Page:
Responds if registered.
CANNOT generate PINGs.
SLIP Interface
3.1.4.
Modem Control Interface
DART 200
DART 300
AT Command
Interface1
Hayes compatible with CDPD
extensions
Hayes compatible with PCCA
Wireless Extensions
Object Management
Interface
Access to OMI type data via its
on board diagnostic functions
in AT command mode
SWI Proprietary access in SLIP
or PPP service data states only.
Not available in AT command
state.
Remotely accessible using the
GroupWatcher™ application
from Sierra Wireless.
1
A comparative AT Command Reference is found in Section 4.
2110291 Rev 1.0
Page 12
DART 300 Migration Guide
Difference Summary
3.2. Operation
3.2.1.
Monitoring Network Connection
Both modems provide mechanisms to monitor the CDPD network connection although the
methods to access this information differ.
DART 200
DART 300
Signal Strength in -dBm
S102
+WPRSSI
Normalized Signal
Strength (%)
Not supported.
+WS50
S57 (odd value)
+WS56 (=1)
S56
+WS201
Current Channel
S100
+WS200
Current Cell Number
S110
+WS210
Registration status
Registration result code
1
1
Values returned by the respective modems for the registration result code differ in their
interpretation. The DART 200 showed the most recent carrier-returned result code. The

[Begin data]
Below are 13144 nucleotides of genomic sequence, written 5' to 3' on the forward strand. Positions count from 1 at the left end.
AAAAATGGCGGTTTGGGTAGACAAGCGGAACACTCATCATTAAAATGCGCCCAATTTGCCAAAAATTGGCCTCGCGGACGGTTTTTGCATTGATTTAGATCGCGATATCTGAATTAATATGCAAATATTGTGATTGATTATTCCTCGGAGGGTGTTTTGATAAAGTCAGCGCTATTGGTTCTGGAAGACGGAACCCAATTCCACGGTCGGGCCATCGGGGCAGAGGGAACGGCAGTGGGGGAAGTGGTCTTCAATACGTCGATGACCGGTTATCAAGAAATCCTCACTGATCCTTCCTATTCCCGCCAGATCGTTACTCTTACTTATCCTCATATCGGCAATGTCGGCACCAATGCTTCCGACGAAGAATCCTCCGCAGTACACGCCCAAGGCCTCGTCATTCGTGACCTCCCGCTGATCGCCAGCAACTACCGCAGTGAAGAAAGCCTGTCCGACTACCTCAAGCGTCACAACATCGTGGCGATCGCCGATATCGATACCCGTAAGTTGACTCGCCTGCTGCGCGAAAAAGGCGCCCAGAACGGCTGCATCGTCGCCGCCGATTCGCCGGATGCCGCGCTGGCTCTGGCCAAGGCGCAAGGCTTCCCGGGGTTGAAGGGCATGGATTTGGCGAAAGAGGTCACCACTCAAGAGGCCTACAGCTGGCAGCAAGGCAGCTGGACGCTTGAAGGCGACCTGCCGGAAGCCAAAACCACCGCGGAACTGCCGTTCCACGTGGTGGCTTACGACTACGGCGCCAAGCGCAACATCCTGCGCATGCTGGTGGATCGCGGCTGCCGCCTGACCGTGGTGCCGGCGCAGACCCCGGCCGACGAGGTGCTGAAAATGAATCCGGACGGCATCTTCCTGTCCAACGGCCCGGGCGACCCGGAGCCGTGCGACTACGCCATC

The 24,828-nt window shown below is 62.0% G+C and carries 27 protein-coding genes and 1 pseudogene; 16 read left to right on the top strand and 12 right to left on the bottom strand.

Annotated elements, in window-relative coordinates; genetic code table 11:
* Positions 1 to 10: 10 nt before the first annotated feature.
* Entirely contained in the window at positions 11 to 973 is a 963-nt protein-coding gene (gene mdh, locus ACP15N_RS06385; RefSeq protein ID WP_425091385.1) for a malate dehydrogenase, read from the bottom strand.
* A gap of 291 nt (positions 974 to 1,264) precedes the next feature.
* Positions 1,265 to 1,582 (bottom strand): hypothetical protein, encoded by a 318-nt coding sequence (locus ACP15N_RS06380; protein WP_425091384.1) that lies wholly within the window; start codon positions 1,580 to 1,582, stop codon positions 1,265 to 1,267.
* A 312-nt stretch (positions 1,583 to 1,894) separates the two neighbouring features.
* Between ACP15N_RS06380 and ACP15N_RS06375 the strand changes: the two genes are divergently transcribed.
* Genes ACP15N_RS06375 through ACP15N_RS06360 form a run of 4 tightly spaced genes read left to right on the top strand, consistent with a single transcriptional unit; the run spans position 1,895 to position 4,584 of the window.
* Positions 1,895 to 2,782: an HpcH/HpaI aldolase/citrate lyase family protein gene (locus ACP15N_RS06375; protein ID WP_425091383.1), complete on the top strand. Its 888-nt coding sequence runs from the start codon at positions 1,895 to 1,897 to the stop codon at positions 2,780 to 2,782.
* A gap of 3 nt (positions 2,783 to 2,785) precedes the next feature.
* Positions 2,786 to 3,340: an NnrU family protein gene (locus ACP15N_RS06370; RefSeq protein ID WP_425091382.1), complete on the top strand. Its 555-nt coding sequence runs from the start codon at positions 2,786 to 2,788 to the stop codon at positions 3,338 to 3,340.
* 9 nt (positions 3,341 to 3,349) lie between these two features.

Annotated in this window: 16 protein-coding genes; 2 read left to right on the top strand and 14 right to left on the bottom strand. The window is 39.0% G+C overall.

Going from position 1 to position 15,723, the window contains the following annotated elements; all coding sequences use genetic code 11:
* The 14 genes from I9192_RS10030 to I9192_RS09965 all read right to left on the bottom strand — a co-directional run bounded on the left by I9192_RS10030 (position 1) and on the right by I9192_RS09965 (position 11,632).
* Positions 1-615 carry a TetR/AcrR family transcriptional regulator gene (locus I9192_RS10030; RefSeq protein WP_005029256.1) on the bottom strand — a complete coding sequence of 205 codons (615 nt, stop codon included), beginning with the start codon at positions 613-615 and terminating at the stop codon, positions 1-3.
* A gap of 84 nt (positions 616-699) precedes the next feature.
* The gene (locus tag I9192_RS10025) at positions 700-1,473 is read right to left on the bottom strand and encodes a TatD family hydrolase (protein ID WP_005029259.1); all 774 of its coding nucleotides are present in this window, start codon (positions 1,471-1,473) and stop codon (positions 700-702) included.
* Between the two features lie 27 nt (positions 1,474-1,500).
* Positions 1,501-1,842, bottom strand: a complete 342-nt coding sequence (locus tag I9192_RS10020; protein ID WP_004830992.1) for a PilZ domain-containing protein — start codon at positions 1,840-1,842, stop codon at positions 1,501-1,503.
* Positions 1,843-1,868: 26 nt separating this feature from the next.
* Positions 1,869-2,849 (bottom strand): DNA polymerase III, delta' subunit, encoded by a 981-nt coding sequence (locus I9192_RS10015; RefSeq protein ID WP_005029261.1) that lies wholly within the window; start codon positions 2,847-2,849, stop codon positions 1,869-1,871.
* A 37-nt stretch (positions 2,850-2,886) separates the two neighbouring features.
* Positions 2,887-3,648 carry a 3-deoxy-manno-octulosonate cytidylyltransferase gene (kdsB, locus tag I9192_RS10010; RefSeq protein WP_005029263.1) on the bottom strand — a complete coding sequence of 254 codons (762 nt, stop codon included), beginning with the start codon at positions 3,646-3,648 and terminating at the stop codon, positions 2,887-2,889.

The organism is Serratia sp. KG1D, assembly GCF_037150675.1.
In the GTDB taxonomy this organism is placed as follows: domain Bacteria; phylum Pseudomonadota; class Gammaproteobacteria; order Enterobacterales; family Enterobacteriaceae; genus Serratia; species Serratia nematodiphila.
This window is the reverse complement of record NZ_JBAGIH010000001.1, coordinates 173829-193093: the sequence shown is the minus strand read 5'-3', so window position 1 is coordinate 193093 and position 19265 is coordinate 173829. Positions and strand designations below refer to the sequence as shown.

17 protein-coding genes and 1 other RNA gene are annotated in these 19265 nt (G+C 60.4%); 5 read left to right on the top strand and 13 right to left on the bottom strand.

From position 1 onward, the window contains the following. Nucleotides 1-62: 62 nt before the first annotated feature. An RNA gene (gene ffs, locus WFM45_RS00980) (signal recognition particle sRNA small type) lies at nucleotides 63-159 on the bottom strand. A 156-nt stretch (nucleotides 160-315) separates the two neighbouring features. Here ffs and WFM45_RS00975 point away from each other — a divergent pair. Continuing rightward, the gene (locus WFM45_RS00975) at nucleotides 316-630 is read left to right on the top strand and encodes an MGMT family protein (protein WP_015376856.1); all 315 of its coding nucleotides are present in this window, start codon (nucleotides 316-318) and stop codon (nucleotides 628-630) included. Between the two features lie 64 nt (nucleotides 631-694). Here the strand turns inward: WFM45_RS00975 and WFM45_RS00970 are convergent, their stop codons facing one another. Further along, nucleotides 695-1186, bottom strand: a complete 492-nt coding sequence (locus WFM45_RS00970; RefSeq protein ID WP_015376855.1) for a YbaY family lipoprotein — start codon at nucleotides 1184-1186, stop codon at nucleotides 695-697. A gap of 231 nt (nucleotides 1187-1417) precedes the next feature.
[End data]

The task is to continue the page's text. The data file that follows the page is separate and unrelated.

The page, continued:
DART 300 shows a series of registration progress codes that will continually change as the
process proceeds. The registration result code is part of this progression, but its value is not
maintained in +WS201. To determine the actual result code, this register must be continually
monitored during the auto-registration process. Consult the AT command references for specifics.
3.2.2.
Channel Acquisition Restrictions
The DART 300 supports only the SPNI matching restriction. This is automatic when there is an
entry in the SPNI list. The DART 200 supported SPNI, SPI, and WASI matching restrictions that
were controlled using \Jn, and a SPNI, SPI, or WASI list. The DART 300 does not support these
additional options.
DART 200
DART 300
SPI – Service Provider ID
Yes (up to 10)
N/A
SPNI – Service Provider Network ID
Yes (up to 10)
Yes (up to 10)
WASI – Wide Area Service ID
Yes (up to 10)
N/A
LSAI – Local Service Area ID
1
2110291 Rev 1.0
1
Yes (up to 10)
N/A
Available in CDPD V1.0 only
Page 13
DART 300 Migration Guide
3.2.3.
Difference Summary
TCP Characteristics
Friends Only mode
Auto Answer
TCP Keep Alive
DART 200
DART 300
Yes (up to 10 IP addresses)
Yes (up to 10 IP addresses)
Yes
2
1
Yes, drops connection on
receive timeout and generates
character on transmit timeout.
Yes
Yes, drops connection on
receive or transmit timeout.
This timer also applies to
UDP sessions.
1
On the DART 200 Auto Answer is off if DTR is off and either &D1 or &D2 is specified. It also
requires S0=1 and either the TCP server (*A1) or UDP server (*A2) to be specified.
2
The behaviour of, and the mechanism for setting, the keep-alive differs between the models.
Details follow in Section 3.2.3.1.
3.2.3.1.
TCP Keep-Alive
The DART 300 supports only a bi-directional idle timer (S30) while the DART 200 can select